When you’re putting your job application together, grammar and spelling is important. Beware of stray apostrophes, commas in the wrong places, over-capitalising and unnecessary expressions which could make your application hard to read.
Job applications are the first chance a recruiter gets to assess your suitability for a job and they won’t only be deciding if you’ve got the right qualifications and experience, they’ll also be trying to work out if you’d be a good representative for their company. It’s important to present yourself well, and one of the quickest ways to make sure that your CV ends up on the reject pile is to have an application form littered with grammar mistakes.
Although your computer spell check should pick up the majority of spelling mistakes, it isn’t always able to check grammar errors. Here is how you can avoid the most common errors.
Include apostrophes in the right places
One of the most common places that candidates get mixed up is when it comes to apostrophes. Some people tend to not use them at all, whilst others get confused and include them everywhere. Apostrophes are there to show that a letter is missing (for example: don’t) or that it belongs to someone (Reece’s application). It can also be used for time and quantity (this year’s love)
One of the most common apostrophe blunders is its vs it’s. The best way to check if you’ve got it right is to try and replace each occurrence with it is. If you can, then it should be ‘it’s’ and if not, leave it as ‘its’.
Write in the first person
Talking about yourself in the third person is a little strange and makes it sound like you haven’t put the application together yourself. Using I, me and my, makes your application feel more personal. Stick to the first person throughout; people often accidentally switch, especially when pasting information into job applications.
When you are writing about things that have already happened, use the past, but when you are discussing your current job or university project use the present. Whichever tense you need to use, make sure that you use the same one throughout the statement. Getting your tenses wrong can really confuse people and make it hard to read.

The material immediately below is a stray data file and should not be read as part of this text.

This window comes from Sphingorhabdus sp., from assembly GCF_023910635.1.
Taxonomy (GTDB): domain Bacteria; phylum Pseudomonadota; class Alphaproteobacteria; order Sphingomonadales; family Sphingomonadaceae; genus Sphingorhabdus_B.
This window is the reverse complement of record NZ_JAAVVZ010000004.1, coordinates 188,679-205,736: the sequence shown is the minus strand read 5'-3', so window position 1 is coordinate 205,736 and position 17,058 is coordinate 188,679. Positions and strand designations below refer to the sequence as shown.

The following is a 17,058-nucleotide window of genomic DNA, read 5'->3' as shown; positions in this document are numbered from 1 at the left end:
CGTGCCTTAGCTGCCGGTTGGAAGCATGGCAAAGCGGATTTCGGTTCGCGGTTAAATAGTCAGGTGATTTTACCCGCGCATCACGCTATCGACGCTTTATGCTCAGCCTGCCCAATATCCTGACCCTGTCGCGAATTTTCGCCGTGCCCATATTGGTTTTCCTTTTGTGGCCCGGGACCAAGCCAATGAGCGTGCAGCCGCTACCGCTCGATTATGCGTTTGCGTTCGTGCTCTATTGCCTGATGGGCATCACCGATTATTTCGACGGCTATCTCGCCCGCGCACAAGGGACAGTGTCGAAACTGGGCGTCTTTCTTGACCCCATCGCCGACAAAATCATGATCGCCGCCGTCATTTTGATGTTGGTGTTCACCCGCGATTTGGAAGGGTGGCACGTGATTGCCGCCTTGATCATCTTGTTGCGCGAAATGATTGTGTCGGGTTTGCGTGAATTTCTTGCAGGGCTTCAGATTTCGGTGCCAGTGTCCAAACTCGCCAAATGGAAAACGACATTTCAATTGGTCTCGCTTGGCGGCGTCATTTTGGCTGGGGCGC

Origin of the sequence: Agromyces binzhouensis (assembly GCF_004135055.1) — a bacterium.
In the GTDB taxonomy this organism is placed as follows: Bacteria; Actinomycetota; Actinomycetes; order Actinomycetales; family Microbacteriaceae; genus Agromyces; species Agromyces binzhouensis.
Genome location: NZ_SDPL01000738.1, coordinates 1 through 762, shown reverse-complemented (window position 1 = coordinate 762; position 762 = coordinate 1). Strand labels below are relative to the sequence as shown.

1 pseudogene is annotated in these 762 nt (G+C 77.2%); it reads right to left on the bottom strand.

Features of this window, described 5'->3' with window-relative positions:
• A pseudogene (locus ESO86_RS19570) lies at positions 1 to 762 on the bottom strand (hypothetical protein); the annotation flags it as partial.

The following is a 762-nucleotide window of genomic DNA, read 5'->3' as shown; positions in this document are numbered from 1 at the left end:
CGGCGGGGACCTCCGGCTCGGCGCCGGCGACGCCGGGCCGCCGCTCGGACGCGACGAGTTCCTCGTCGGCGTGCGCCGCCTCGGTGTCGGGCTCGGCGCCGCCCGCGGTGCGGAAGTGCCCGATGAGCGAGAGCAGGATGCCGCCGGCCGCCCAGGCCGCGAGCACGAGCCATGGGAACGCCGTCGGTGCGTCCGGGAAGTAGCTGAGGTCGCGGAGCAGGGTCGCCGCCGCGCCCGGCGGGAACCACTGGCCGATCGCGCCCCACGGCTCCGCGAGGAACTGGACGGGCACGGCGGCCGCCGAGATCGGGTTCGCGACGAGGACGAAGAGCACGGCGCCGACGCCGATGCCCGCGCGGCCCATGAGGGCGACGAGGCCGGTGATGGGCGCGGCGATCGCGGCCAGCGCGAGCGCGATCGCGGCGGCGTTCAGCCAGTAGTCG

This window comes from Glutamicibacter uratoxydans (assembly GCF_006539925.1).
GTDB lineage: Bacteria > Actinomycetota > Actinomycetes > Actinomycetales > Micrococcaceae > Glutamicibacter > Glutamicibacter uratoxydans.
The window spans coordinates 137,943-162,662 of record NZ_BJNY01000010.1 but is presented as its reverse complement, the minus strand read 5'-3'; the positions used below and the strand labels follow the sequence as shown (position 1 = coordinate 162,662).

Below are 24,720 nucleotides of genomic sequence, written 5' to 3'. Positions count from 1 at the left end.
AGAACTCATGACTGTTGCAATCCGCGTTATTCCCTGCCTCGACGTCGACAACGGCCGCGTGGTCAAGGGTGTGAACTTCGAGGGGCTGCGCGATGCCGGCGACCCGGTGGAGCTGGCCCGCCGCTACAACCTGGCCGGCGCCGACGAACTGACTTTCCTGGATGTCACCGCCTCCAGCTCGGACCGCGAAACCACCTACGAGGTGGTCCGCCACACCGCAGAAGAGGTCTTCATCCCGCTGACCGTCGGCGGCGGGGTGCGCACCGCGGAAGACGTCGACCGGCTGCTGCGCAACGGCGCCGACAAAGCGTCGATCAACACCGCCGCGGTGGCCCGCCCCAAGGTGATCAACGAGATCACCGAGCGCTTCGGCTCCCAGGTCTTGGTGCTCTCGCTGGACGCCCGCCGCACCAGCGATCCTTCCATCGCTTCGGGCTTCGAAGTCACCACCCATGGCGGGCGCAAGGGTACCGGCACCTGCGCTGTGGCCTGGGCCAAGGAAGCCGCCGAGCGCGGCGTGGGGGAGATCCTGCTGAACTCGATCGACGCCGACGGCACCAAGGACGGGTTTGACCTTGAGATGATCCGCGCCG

Don’t use capitals where they aren’t needed.
Some people think that capitals make sentences easier to read but often it does the opposite. Always check that you have included capitals for names and titles. If they use capitals for job titles in the person specification then replicate this in your application.
Explain abbreviations the recruiter won’t understand
When you work in a company or study a particular subject, you will probably pick up institutional language that those outside the group don’t understand. When you are applying for jobs it’s important to spell them out. But some abbreviations such as GCSE or BBC are famous enough to be left as is.
If you forget a comma, then you can really change the meaning of a sentence. For example “My interests include cooking pedigree dogs and basketball.” Sounds completely different to how it was intended. Another common comma mistake can be down to spell check. It will often suggest that you replace them with a semi-colon, but this is often unnecessary, so leave it as a comma.
Writing a CV or cover letter isn’t the easiest task and when you are trying to make a point there can be a tendency to include phrases such as: It goes without saying / as far as I’m concerned / exactly the same.These words don’t add anything and can make your statements harder to read.
An application form for a graduate job needs to be easy to read, clear and free of mistakes. Be sure to check the meanings of words, re-read every document multiple times (print it out to triple check) to avoid these common grammatical mistakes.
Your application is the first chance you get to speak directly to recruiters, and when you are applying for a role where communication is key, then getting it right is absolutely essential. If you know when to use their, they’re and there, have a passion for people and want a graduate career with a difference, check out the current vacancies for our graduate management programme.